The prevention of surgical site infections, specifically orthopedic surgery cases, has been cited as the most preventable source for morbidity and mortality for patients undergoing total knee arthroplasties (TKA). In the most recent Veteran Affairs (VA) National Surgery Office Quarterly Report (July 1, 2012 through June 30, 2013), a problem with surgical site infections was identified in patients with TKA surgery at Dayton Veterans Affairs Medical Center (VAMC). The Dayton VAMC had a 5.3% TKA surgical infection rate versus 1.3% nationally.
The purpose of this quality improvement project was to decrease post-operative TKA infection rates with utilization of evidence based practice (EBP), at the Dayton Veterans Affairs Medical Center. A PICOT question was developed: In total knee arthroplasty surgery patients, how does implementation of a revised Total Knee Care Management evidence based practice guideline, compared to current care, affect wound infection rates within 30 postoperative days?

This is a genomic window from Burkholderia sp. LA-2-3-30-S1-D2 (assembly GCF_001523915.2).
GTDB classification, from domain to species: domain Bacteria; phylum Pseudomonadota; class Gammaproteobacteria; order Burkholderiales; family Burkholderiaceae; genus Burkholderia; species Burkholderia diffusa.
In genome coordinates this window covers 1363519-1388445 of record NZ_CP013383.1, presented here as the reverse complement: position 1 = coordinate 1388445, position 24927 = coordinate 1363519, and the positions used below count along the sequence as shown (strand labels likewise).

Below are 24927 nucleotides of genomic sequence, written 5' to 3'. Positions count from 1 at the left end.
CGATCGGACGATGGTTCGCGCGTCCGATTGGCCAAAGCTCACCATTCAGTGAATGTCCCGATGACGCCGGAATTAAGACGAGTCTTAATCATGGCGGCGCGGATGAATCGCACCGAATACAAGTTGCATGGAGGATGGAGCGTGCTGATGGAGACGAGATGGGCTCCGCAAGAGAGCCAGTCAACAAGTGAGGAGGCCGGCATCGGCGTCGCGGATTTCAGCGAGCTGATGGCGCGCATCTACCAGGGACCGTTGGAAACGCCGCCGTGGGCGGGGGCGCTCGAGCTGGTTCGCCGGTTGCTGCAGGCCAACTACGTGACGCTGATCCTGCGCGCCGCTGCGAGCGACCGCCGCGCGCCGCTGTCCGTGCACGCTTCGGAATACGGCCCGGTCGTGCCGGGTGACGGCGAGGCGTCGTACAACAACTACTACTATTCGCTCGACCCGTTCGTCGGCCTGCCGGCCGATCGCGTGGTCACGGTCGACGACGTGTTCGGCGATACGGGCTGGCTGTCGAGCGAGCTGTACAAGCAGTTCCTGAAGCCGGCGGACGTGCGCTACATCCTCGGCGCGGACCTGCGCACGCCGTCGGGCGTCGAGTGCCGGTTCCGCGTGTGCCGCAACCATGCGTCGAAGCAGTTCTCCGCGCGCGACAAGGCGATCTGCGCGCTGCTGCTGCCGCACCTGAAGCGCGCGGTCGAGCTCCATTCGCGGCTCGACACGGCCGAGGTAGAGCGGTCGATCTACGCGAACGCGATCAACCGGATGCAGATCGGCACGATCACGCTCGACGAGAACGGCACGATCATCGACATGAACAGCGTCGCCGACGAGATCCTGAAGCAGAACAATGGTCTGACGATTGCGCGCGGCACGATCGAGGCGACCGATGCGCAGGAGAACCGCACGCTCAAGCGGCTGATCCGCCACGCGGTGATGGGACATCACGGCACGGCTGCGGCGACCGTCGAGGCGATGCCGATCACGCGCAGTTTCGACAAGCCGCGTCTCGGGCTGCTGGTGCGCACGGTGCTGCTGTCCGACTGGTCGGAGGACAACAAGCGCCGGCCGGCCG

The Iowa Model of Evidence-Based Practice was selected by the Project Director (PD) to guide the EBP quality improvement project, in which stakeholders were instrumental in the project. The TKA Guideline included multi-day 2% chlorhexidine gluconate pre-operative scrubs and silver infused dressings post-operatively. Following stakeholder education, the TKA evidence based guideline was implemented for a three month period. Compliance with the process and post-operative infection results within 30 days post-operatively were monitored. The outcome of the implementation of this TKA evidence based guideline was effective with a decrease in post-operative TKA infection rate to 0%. Finally, analysis of cost, benefits and sustainability of this evidenced based guideline is discussed.
Kimpton, P. A. (2014). Implementation of a Total Knee Arthroplasty Evidence Based Practice Guideline Quality Improvement Project in a VA Orthopedic Surgical Setting to Reduce Surgical Infections. . Wright State University, Dayton, OH.